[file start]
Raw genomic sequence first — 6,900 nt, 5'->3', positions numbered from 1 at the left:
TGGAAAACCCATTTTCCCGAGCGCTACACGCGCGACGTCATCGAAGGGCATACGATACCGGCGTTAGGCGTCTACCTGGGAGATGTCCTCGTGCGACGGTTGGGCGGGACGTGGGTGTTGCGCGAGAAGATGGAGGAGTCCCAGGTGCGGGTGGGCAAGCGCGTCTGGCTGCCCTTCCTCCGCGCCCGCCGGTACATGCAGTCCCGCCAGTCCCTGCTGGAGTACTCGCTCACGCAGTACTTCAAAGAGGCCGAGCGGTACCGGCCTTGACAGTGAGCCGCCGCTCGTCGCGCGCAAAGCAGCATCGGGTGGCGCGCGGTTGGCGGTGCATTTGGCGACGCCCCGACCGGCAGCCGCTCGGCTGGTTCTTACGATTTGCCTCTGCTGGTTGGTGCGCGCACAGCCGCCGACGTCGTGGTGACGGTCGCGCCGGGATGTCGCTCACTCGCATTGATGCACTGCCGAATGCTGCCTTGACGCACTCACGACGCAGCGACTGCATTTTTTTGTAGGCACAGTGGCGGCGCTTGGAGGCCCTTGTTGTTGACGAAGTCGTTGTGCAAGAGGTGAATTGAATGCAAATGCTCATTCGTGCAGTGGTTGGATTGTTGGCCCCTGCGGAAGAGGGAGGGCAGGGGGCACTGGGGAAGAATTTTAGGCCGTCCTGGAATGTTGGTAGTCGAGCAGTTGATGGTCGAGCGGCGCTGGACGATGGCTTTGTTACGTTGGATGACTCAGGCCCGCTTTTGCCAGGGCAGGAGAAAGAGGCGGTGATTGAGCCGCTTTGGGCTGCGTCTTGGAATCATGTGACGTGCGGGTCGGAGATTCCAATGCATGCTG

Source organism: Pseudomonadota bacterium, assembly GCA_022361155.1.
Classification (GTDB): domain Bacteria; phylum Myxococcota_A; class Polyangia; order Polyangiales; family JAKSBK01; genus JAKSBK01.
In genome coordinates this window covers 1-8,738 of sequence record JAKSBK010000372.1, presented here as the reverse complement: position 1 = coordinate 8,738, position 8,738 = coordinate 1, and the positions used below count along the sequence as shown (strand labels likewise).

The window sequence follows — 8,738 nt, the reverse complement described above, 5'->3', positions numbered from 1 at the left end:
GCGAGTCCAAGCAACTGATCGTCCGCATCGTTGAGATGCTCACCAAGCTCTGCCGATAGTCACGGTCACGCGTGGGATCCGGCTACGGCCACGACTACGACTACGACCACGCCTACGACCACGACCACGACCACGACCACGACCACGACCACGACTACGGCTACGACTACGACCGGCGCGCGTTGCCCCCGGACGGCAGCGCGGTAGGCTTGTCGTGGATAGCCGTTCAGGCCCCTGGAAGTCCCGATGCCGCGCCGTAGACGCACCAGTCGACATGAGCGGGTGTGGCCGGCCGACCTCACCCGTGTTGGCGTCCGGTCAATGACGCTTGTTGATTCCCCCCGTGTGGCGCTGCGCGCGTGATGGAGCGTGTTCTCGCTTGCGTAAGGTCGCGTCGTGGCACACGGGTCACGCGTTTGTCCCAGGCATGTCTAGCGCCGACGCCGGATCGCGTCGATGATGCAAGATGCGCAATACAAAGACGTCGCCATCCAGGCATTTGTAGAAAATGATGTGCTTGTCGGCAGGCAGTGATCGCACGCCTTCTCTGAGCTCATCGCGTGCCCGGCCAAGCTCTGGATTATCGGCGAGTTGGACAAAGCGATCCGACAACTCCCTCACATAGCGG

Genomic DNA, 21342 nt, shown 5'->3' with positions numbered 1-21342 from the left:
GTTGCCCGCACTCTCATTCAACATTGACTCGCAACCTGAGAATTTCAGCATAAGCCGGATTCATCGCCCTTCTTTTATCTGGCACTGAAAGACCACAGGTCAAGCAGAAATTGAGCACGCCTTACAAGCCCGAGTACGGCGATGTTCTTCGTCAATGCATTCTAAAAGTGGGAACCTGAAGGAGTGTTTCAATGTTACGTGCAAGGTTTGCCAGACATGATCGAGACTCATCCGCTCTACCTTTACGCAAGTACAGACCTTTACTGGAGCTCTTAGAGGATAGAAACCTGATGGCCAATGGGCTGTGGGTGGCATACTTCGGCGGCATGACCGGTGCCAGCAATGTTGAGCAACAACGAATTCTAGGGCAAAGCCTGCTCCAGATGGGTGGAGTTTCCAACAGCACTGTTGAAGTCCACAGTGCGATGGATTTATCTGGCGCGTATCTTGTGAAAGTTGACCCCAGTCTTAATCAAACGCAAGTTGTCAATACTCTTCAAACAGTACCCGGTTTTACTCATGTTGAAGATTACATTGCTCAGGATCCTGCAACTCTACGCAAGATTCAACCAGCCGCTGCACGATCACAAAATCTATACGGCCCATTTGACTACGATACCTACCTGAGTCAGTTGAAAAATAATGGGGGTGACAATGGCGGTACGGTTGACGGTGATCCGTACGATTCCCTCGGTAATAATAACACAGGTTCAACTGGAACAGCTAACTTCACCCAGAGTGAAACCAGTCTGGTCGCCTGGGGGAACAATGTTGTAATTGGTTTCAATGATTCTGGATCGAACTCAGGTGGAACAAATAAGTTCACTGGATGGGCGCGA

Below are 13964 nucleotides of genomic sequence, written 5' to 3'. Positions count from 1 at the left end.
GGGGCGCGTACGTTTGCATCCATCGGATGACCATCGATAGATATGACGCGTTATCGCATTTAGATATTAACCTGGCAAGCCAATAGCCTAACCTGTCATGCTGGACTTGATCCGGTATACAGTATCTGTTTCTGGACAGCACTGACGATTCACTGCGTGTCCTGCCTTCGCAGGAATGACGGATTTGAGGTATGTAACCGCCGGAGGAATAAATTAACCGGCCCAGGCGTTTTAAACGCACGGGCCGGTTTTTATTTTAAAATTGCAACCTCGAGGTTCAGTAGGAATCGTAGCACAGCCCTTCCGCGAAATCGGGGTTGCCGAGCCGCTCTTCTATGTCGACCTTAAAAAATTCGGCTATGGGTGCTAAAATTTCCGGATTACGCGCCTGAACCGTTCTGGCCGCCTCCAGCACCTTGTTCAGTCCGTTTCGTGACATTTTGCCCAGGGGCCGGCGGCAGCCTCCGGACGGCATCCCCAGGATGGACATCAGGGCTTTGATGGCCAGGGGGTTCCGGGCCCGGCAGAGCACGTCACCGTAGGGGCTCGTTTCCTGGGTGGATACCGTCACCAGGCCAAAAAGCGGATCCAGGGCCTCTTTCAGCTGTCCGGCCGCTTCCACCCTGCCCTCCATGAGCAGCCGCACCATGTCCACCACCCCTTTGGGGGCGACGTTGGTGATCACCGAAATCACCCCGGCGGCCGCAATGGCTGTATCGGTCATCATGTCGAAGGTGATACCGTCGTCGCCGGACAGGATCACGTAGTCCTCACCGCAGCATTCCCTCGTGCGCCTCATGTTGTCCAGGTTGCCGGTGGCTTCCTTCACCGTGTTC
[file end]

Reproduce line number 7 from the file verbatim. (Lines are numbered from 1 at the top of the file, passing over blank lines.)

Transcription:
GCGAGTCCAAGCAACTGATCGTCCGCATCGTTGAGATGCTCACCAAGCTCTGCCGATAGTCACGGTCACGCGTGGGATCCGGCTACGGCCACGACTACGACTACGACCACGCCTACGACCACGACCACGACCACGACCACGACCACGACCACGACTACGGCTACGACTACGACCGGCGCGCGTTGCCCCCGGACGGCAGCGCGGTAGGCTTGTCGTGGATAGCCGTTCAGGCCCCTGGAAGTCCCGATGCCGCGCCGTAGACGCACCAGTCGACATGAGCGGGTGTGGCCGGCCGACCTCACCCGTGTTGGCGTCCGGTCAATGACGCTTGTTGATTCCCCCCGTGTGGCGCTGCGCGCGTGATGGAGCGTGTTCTCGCTTGCGTAAGGTCGCGTCGTGGCACACGGGTCACGCGTTTGTCCCAGGCATGTCTAGCGCCGACGCCGGATCGCGTCGATGATGCAAGATGCGCAATACAAAGACGTCGCCATCCAGGCATTTGTAGAAAATGATGTGCTTGTCGGCAGGCAGTGATCGCACGCCTTCTCTGAGCTCATCGCGTGCCCGGCCAAGCTCTGGATTATCGGCGAGTTGGACAAAGCGATCCGACAACTCCCTCACATAGCGG